From a land based interceptor perspective that makes perfect sense. However, by trying to navalize the Tornado you end up with a more expensive aircraft because modifying it will cost money and you it will have less capability than its land based brother because you've added weight to a fighter that is already underpowered. To a certain extent you are making a 4th generation jet version of the Brewster Buffalo - a decent land based fighter for when it was designed (just ask the Finns) that lost whatever good attributes it had when the USN navalized it.
Possibly but the UK knew from the early 70s that they would not need a CATOBAR AC beyond Phantom / Buccaneer so it was never something that was going to happen to the Tonka

But had that changed during this time then its possible that a Sea Tornado might have replaced the Buccaneer sometime in the 80s and F14 'K' might have replaced Phantom in the 90s or a Sea Tonka replaces both or more likely Hornet does.

It depends on the Politics of the day

As for a 4th Gen Brewster - only if they showed the AC as is and then sold it with a worse engine than promised with 20% less power (including reconditioned engines god rot their war profiteering black souls) which with the increased weight of equipment and armament turned it into a pig and not even a painted one

If anything the Sea Tonka would get an improved version of the RB199 and later an RJ200 (Engine in the Typhoon) so probably double the dry thrust of the early RB199s by the late 90s and more powerful than the GE414 series found in the Super Hornet!

Edit: I would likely choose the Super Hornet.....with the RJ200 Engine just because it would be the British thing to do...;)
 

Nick P

Donor
In all likelihood the RN opts for Hornets or a clean sheet European design.
British Aerospace were working on various projects in the early 1980s with a longterm view to the European Fighter Aircraft (EFA) project.
I quite like the P.110 scheme which is rather Hornet like. As it was only at an early stage developing a carrier version was not impossible.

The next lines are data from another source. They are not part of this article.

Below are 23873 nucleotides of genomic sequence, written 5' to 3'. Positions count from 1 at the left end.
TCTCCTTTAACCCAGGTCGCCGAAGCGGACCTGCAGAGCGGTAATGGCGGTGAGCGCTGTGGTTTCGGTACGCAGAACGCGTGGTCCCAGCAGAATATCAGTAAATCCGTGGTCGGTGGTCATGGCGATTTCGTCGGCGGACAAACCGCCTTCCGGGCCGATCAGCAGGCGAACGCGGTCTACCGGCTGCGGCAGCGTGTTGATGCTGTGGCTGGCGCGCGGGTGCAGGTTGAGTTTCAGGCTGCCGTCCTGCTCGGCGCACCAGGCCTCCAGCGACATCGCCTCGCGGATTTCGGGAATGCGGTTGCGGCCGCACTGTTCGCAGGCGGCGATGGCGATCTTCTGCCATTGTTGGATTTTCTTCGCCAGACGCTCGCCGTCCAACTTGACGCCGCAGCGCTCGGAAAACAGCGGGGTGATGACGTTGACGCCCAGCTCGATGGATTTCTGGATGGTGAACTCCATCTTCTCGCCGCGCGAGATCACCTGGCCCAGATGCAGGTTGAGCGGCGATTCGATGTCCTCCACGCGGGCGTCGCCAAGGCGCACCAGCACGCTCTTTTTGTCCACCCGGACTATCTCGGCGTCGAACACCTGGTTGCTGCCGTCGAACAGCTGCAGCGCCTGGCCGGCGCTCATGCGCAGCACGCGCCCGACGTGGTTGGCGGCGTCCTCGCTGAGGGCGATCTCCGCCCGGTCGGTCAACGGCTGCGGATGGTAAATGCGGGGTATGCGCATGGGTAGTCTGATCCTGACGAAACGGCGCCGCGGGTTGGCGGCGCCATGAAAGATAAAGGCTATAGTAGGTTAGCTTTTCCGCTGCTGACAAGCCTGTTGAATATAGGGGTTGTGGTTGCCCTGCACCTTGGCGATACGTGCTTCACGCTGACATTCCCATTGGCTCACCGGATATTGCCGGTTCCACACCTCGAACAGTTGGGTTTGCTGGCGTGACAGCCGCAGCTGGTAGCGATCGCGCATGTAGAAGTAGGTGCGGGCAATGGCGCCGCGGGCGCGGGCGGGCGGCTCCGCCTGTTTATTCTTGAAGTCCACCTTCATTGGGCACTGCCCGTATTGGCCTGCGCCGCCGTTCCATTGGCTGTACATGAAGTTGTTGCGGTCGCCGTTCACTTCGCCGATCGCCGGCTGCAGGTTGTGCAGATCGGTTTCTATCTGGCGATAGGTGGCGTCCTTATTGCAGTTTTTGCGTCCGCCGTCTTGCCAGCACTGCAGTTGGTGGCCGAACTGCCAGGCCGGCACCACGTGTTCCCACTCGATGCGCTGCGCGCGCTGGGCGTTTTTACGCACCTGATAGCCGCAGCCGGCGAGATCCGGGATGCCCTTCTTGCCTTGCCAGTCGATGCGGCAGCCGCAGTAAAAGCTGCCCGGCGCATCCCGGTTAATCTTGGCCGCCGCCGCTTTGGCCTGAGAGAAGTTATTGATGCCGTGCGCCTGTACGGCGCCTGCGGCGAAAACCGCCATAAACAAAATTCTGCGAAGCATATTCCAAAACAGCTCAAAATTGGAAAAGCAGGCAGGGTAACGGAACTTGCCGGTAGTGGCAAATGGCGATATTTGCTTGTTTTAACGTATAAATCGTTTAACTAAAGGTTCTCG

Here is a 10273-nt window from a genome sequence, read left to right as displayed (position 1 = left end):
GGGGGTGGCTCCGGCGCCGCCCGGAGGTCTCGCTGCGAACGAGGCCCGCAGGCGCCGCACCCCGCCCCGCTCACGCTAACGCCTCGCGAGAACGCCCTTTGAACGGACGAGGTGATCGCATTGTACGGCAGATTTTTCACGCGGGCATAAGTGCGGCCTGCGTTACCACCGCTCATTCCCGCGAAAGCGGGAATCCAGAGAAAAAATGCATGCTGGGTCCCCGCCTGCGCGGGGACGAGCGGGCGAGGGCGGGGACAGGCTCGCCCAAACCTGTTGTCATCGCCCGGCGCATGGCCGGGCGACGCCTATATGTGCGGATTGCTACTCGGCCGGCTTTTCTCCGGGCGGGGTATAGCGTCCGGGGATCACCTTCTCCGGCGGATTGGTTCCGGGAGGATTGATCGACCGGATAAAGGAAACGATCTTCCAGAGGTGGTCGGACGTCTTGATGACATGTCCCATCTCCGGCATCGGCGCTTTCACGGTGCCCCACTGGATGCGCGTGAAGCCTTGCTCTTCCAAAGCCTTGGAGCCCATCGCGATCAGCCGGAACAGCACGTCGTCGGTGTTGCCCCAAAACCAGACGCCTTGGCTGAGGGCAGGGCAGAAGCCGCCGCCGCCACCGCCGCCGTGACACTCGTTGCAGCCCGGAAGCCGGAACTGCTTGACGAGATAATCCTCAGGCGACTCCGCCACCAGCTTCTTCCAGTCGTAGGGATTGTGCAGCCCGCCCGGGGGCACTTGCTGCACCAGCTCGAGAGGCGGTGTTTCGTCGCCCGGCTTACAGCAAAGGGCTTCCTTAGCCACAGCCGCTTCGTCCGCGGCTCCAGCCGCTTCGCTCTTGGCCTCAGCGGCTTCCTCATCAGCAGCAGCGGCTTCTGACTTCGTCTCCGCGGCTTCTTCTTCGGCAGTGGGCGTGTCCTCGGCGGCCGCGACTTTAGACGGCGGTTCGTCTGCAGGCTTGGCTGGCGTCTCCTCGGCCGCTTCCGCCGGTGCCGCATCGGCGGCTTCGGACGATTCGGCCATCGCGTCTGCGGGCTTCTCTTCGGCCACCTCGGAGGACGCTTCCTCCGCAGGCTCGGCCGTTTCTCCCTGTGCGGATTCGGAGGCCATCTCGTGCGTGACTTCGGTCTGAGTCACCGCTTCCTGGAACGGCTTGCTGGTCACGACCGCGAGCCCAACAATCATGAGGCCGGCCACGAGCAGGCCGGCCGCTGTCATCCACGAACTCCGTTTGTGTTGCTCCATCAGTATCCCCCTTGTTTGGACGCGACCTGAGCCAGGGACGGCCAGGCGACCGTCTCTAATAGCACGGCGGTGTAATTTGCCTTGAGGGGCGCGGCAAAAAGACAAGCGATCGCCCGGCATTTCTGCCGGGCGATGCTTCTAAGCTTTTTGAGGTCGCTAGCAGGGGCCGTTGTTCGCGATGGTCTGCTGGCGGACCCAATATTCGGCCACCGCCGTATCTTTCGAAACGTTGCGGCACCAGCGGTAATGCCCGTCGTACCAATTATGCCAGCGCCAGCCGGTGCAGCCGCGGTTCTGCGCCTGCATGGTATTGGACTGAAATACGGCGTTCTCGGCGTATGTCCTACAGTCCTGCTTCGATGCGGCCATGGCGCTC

Here's a few more from BAe at the time. The ACA Agile Combat Aircraft (bottom right) was worked eventually into the Eurofighter Typhoon.
 
British Aerospace were working on various projects in the early 1980s with a longterm view to the European Fighter Aircraft (EFA) project.
I quite like the P.110 scheme which is rather Hornet like. As it was only at an early stage developing a carrier version was not impossible.
Damn thats a good looker.
 
With the RN looking for a new Strike Fighter to operate from a new carrier, might not this accelerate the development of the Super Hornet? Instead of going for the historical incremental C/D variant, might not the RN requirement push them directly to the E/F sized airframe instead?

I know the Super Hornet was a reaction to Dick Cheney killing the F-14D, but maybe this starts off as the F-4K development redux, with the difference in that the USN gets on the bandwagon seeing value in the increased capability of the bigger airframe?
Probably not. The first F/A-18As didn't go to sea operationally until 1987. There's no way that McDonnell Douglas designs an almost entirely new aircraft just for the RN (who is only going to order a relative handful compared to the OTL orders for the Hornet). The F-4K was a special case because the RN needed to upgrade their fighters and realistically, nothing else was available. Unfortunately, standard Phantoms couldn't operate from the RN's carriers. And they ended paying out the ass for the modifications needed. A stock Hornet however, can operate from their existing (and any planned) carriers.
 
British Aerospace were working on various projects in the early 1980s with a longterm view to the European Fighter Aircraft (EFA) project.
I quite like the P.110 scheme which is rather Hornet like. As it was only at an early stage developing a carrier version was not impossible.
I could definitely see the RN going for something like this. Especially if it keeps the industrial knowledge base intact in the UK. Of course, costs may end up forcing the RN to "buy off the shelf." Which realistically means it's either Hornets or Tomcats at the time they'll be looking.
 
I suspect the most likely aircraft would be the F/A-18D with a lot of local content, probably a scaled up derivative of the three shaft RB199 engine, which would likely be very similar to the EJ200, which would significantly improve the fuel efficiency and thrust to weight ratio of the engine and offset the extra weight of the backseater.
 
I suspect the most likely aircraft would be the F/A-18D with a lot of local content, probably a scaled up derivative of the three shaft RB199 engine, which would likely be very similar to the EJ200, which would significantly improve the fuel efficiency and thrust to weight ratio of the engine and offset the extra weight of the backseater.
An 18-K in other words but hopefully one with more markets than the Brit Phantoms ever had.
 
The other thing that would probably change, because you know that the UK wouldn't be able to stop themselves is to change out the M61 for a different gun armament. Not sure if a pair of Mauser BK-27 would fit in there or not because of the barrel length, but I suspect it could be done with some rearranging of the internals.

Would be a better performer in the air to air role as well due to the lack of spool up of the weapon and heavier 27mm shell.